Climate activists in Italy plan a lawsuit to force more climate actionItalian climate activists plan a lawsuit to force the government to adopt stronger emissions reduction plans. Photo credit: Simona Granati-Corbis/Getty Images

By Kaitlin Sullivan

A coalition of nearly 50 Italian organizations announced it intends to sue the Italian government over what they allege is inadequate climate action by the country.

The coalition, Guidizio Universale, which translates to The Last Judgement, launched a campaign on Wednesday to garner support for and raise awareness of the suit, which it says it will file later this year.

“We are not yet disclosing the whole legal strategy, but the basis for the litigation is that the lack of ambition and efficacy of Italian climate policies is violating the population’s fundamental human rights,” said Cecilia Erba, an activist involved with the coalition.

The coalition is challenging the Italian government’s plans to reduce its dependence on fossil fuels. Those plans were outlined in its 2017 National Energy Strategy and reiterated last December in the National Energy and Climate Plan.

Erba said the targets are not aggressive enough to sufficiently reduce fossil fuel emissions.

“We want to expose the inefficiency of Italian policies compared to what the scientific community says that we should be doing,” said Erba. “The point is that Italy hasn’t been reducing emissions enough in the past few years.”

The coalition announced its plans in the wake of the dismissal of the People’s Climate Case, a suit brought by 10 families and groups across eight countries, including Italy. In its decision, which was released in May, the European General Court ruled that because the threat of climate change impacts all people, not solely the plaintiffs, they did not have standing to sue. Khan said the ruling should not affect the planned Italian suit or climate change-related litigation against individual governments within the E.U.

Representatives from the coalition said they drew inspiration from other cases around the world, including Urgenda v. Netherlands and Juliana v. United States, the youth-led climate lawsuit against the U.S. government. A high-profile hearing to determine the fate of the suit, which was first filed in 2015, was held earlier this week in front of the Ninth Circuit Court of Appeals. A decision is expected in the coming months.

Italy’s climate policies drew harsh criticism last month from the European Climate Foundation, which gave the country a dismal 2.6 ranking of a possible 45 when considering the adequacy of its plans to reduce emissions and dependency on fossil fuel energy. Italy was one of six countries in the European Union that “provided only limited information, poorly describing their existing policies.” The foundation also noted that Italy had no clear plan to phase out fossil fuel subsidies.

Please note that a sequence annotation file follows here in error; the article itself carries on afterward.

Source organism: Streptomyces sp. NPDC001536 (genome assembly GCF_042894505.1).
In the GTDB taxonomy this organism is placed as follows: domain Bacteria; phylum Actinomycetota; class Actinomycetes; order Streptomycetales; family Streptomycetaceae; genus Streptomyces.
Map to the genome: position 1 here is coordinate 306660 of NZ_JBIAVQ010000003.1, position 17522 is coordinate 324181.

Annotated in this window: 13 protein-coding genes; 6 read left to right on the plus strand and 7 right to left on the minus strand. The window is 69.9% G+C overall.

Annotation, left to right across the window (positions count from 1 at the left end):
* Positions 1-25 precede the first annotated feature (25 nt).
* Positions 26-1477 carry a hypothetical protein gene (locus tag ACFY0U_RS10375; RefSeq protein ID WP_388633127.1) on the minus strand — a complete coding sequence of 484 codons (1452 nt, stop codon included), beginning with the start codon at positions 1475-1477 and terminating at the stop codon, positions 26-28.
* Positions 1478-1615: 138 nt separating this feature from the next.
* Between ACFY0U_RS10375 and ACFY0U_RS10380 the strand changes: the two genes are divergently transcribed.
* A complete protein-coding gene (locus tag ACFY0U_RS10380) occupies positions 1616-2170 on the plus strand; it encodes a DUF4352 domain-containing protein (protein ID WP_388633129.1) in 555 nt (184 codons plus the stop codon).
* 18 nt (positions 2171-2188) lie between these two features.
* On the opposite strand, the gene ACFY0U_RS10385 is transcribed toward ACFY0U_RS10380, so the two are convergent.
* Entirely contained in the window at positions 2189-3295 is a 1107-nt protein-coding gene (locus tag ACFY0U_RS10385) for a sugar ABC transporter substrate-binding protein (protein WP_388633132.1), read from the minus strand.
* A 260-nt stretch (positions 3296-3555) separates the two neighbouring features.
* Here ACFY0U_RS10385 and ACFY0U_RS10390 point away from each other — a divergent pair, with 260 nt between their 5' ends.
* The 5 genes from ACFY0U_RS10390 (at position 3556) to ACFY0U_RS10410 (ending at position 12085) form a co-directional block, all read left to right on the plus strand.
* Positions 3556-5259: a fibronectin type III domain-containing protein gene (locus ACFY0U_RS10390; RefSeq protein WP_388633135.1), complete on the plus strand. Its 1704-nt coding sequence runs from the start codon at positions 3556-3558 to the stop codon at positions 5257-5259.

Italy’s greenhouse gas emissions account for a small fraction of the global total and have been decreasing over the past decade, but the Italian courts’ ruling on the coming lawsuit could still be powerful on the global stage.

“Italy is part of the so-called developed countries that historically hold the most responsibility for global emissions, so should be in the lead of climate action,” said Erba.

The outcomes of similar climate cases being brought worldwide do not set a legally binding international precedent, but they do appear to have influence.

“This is a new wave of litigation that holds entire governments responsible for the warming trajectory we’re on due to the total lack of ambition of national governments,” said Tessa Khan, co-director of Climate Litigation Network, a project of the Urgenda Foundation. .

Khan pointed to a 2017 case in New Zealand in which the judge cited the Urgenda case, as well as Juliana v. United States. “Judges are clearly looking at what’s happening in other countries when they’re making their own decisions.”

Erba and other Guidizio Universale members have drawn inspiration from a string of recent climate lawsuits anchored in international human rights law, including the Urgenda case, in which the court ruled that the Dutch government must significantly reduce emissions to protect the human right to a livable climate, The Dutch government is currently appealing the ruling to The Netherlands’ Supreme Court.

A similar case was heard in January by Ireland’s High Court, where plaintiffs said the country’s National Mitigation Plan, which outlines plans to cut emissions by 80 percent by 2050 compared to 1990 levels, is not aggressive enough. The plaintiffs also said the government’s acceptance of the plan violates the European Convention on Human Rights.

Guidizio Universale is echoing those charges, focusing on the effect climate change will have on the fundamental human rights of Italian citizens.

“The existing canon of recognized human rights are sufficient to anchor these claims,” said Khan.

A United Nations report in 2014 supported rights-based claims like those outlined by Guidizio Universale, confirming that human-driven climate change “directly and indirectly threatens the full and effective enjoyment of a range of human rights by people throughout the world, including the right to life, water and sanitation, food, health, housing, self-determination, culture and development.”

“Italy is particularly vulnerable to the impacts of climate change, because of our geographic position in the Mediterranean area and the fragility of our territory,” said Erba. “For this reason, the Italian State should be especially concerned about protecting its people from climate change.”

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